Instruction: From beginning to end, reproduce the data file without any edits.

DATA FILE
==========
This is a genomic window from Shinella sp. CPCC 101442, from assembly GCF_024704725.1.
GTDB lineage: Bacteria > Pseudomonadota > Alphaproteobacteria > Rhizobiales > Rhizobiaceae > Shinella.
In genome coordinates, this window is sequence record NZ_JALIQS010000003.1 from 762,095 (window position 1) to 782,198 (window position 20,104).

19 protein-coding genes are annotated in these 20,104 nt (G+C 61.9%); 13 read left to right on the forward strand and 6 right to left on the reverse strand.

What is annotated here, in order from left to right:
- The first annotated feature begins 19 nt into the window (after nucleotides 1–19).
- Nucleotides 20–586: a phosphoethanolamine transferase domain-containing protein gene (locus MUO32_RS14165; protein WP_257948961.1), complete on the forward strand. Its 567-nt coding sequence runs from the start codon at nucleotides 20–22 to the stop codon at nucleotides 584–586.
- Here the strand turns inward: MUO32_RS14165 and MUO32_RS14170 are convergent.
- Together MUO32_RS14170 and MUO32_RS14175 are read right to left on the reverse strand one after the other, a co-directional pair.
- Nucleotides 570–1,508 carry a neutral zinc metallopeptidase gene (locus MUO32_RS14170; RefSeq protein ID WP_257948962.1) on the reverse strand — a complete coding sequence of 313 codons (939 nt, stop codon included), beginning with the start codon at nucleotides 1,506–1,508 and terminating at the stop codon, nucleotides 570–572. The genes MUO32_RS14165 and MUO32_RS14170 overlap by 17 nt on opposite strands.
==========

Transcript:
This is a genomic window from Shinella sp. CPCC 101442, from assembly GCF_024704725.1.
GTDB lineage: Bacteria > Pseudomonadota > Alphaproteobacteria > Rhizobiales > Rhizobiaceae > Shinella.
In genome coordinates, this window is sequence record NZ_JALIQS010000003.1 from 762,095 (window position 1) to 782,198 (window position 20,104).

19 protein-coding genes are annotated in these 20,104 nt (G+C 61.9%); 13 read left to right on the forward strand and 6 right to left on the reverse strand.

What is annotated here, in order from left to right:
- The first annotated feature begins 19 nt into the window (after nucleotides 1–19).
- Nucleotides 20–586: a phosphoethanolamine transferase domain-containing protein gene (locus MUO32_RS14165; protein WP_257948961.1), complete on the forward strand. Its 567-nt coding sequence runs from the start codon at nucleotides 20–22 to the stop codon at nucleotides 584–586.
- Here the strand turns inward: MUO32_RS14165 and MUO32_RS14170 are convergent.
- Together MUO32_RS14170 and MUO32_RS14175 are read right to left on the reverse strand one after the other, a co-directional pair.
- Nucleotides 570–1,508 carry a neutral zinc metallopeptidase gene (locus MUO32_RS14170; RefSeq protein ID WP_257948962.1) on the reverse strand — a complete coding sequence of 313 codons (939 nt, stop codon included), beginning with the start codon at nucleotides 1,506–1,508 and terminating at the stop codon, nucleotides 570–572. The genes MUO32_RS14165 and MUO32_RS14170 overlap by 17 nt on opposite strands.